Sunday, September 14, 2008

Tour de Northwoods

Recently, TBTAM did a post about the West Side Greenway Bike Path in NYC. Her post is full of great pictures of a place to get a free kayak ride, places to dine or picnic, famous places from movies, a place to play volleyball, and even a lighthouse!

And then she encouraged me (in a comment) to post some pictures.

So, let's just say my ride is a little different.

My ride usually starts at a parking lot on campus because it's right along the bike path, and on non-teaching days, pretty empty. Across the Next County River, you can see the Little Famous Waterfall. There's a walking path up the side of the bluff there behind the waterfall, and it's lovely, especially if you've got a dog that likes getting really muddy.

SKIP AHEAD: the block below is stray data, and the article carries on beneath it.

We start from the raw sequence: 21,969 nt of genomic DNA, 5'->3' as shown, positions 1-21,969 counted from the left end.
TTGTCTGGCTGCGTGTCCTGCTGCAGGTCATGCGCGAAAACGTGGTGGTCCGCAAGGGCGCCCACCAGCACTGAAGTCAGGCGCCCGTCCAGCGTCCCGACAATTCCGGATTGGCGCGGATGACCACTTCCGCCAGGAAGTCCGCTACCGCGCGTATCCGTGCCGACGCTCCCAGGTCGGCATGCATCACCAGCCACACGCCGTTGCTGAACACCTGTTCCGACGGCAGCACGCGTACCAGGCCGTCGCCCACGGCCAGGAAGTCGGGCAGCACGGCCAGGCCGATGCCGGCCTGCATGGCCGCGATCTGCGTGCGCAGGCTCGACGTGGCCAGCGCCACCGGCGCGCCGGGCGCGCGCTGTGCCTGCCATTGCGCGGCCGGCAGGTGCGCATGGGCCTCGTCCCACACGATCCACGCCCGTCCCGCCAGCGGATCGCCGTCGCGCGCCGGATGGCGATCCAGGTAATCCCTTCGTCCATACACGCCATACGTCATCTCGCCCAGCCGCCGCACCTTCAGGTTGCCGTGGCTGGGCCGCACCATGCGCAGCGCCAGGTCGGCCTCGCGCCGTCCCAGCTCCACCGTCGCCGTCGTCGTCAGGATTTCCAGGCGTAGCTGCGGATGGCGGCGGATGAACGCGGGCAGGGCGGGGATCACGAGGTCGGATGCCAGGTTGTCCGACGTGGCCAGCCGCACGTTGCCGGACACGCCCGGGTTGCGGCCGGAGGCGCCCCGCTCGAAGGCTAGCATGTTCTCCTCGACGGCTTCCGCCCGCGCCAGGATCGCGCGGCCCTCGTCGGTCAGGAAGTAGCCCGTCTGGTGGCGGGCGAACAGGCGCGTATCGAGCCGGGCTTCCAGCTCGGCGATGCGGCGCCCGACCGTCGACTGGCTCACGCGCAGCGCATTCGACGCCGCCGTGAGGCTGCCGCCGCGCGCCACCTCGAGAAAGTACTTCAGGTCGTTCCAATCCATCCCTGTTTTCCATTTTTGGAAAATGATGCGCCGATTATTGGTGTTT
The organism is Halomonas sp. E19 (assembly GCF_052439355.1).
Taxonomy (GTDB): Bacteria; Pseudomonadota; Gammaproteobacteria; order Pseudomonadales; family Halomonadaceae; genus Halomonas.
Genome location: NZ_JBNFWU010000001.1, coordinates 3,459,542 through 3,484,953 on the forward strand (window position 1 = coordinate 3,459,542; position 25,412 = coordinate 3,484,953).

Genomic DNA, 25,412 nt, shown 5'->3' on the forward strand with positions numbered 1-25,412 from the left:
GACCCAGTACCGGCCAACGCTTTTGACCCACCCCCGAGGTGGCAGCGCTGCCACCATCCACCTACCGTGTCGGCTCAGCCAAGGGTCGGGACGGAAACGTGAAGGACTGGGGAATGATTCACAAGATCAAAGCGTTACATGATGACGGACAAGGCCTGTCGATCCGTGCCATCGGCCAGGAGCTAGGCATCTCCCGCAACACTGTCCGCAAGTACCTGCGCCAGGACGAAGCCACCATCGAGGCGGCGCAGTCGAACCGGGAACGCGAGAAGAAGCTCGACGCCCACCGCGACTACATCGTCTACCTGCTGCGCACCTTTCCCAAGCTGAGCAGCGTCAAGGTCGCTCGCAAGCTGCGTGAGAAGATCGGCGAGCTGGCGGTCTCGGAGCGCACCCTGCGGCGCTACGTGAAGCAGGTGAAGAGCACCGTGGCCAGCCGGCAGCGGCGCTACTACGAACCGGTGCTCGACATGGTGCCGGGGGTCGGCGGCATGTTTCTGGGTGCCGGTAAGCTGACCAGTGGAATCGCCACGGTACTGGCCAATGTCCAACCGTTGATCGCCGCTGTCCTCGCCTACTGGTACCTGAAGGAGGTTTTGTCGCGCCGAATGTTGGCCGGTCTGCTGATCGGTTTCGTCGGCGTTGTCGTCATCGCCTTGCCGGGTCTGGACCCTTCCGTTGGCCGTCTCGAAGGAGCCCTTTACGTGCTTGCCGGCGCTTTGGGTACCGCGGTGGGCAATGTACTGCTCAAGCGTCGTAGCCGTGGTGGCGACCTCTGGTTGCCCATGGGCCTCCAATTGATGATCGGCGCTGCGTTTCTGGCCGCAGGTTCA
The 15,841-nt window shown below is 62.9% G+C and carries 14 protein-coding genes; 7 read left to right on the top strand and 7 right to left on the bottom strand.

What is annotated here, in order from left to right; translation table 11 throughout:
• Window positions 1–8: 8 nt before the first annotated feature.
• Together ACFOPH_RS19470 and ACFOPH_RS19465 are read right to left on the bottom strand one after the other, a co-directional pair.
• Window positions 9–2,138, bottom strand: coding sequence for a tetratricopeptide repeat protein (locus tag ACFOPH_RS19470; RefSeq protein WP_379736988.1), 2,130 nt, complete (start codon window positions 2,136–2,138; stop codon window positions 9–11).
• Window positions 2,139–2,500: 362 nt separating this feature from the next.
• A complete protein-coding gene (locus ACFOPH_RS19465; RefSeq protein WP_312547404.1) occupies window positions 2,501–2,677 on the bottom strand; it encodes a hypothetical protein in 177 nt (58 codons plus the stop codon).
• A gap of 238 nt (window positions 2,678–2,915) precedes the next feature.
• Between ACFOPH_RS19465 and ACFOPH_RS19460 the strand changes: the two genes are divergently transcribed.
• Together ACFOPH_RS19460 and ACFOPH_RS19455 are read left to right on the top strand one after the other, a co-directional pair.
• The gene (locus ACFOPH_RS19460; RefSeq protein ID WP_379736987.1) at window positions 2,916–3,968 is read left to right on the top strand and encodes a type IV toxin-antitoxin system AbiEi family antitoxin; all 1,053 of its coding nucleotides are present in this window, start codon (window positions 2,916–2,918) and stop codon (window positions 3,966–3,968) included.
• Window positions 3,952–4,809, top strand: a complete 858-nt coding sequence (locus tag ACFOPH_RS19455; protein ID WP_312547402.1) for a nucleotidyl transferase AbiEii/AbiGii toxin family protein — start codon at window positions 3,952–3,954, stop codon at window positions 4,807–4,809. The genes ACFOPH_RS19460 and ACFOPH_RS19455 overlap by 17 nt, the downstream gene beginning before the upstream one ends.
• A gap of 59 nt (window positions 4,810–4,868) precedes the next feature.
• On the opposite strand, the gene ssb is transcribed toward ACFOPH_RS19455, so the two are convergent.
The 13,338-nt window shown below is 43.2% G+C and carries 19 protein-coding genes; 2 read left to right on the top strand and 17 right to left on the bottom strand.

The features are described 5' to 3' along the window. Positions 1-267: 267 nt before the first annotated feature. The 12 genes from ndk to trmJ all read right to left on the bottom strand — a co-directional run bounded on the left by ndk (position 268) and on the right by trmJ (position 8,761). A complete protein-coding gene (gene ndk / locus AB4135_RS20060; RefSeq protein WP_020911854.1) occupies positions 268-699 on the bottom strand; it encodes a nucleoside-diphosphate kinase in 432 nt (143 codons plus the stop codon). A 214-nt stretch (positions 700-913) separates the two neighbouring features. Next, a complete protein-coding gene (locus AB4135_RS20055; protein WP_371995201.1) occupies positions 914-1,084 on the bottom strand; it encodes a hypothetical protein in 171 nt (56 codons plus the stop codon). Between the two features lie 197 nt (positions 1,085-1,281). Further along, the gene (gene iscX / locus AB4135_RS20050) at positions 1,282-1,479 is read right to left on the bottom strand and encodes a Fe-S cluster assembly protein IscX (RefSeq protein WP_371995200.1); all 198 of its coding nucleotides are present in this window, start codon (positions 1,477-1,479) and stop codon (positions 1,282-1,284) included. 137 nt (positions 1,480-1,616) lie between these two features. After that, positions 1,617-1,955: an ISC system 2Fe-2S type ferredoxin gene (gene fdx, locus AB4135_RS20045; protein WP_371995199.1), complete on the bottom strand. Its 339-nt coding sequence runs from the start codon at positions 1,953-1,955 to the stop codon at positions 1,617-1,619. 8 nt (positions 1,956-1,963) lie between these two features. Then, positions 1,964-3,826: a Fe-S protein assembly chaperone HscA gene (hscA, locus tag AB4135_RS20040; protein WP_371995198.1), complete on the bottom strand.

The path goes along the river, passing a small boat ramp where folks park to go fishing.

Be vewy vewy quiet and no one will notice this huge big truck! While I've never before seen a truck done up quite this way, I have seen camo'd trucks a fair bit. But that's not quite as unnerving as seeing someone in full camo with large weaponry (often bows, sometimes rifles) come out of the woods along a road or trail as I ride. In the background here, you can see an outdoor hockey rink next to the hockey stadium thing.

And eventually we pass over the river on an old, converted railroad bridge. Have I mentioned that I love riding on overpasses and bridges? It's just way cool. It's a little tight with folks sometimes, but we all squeeze through.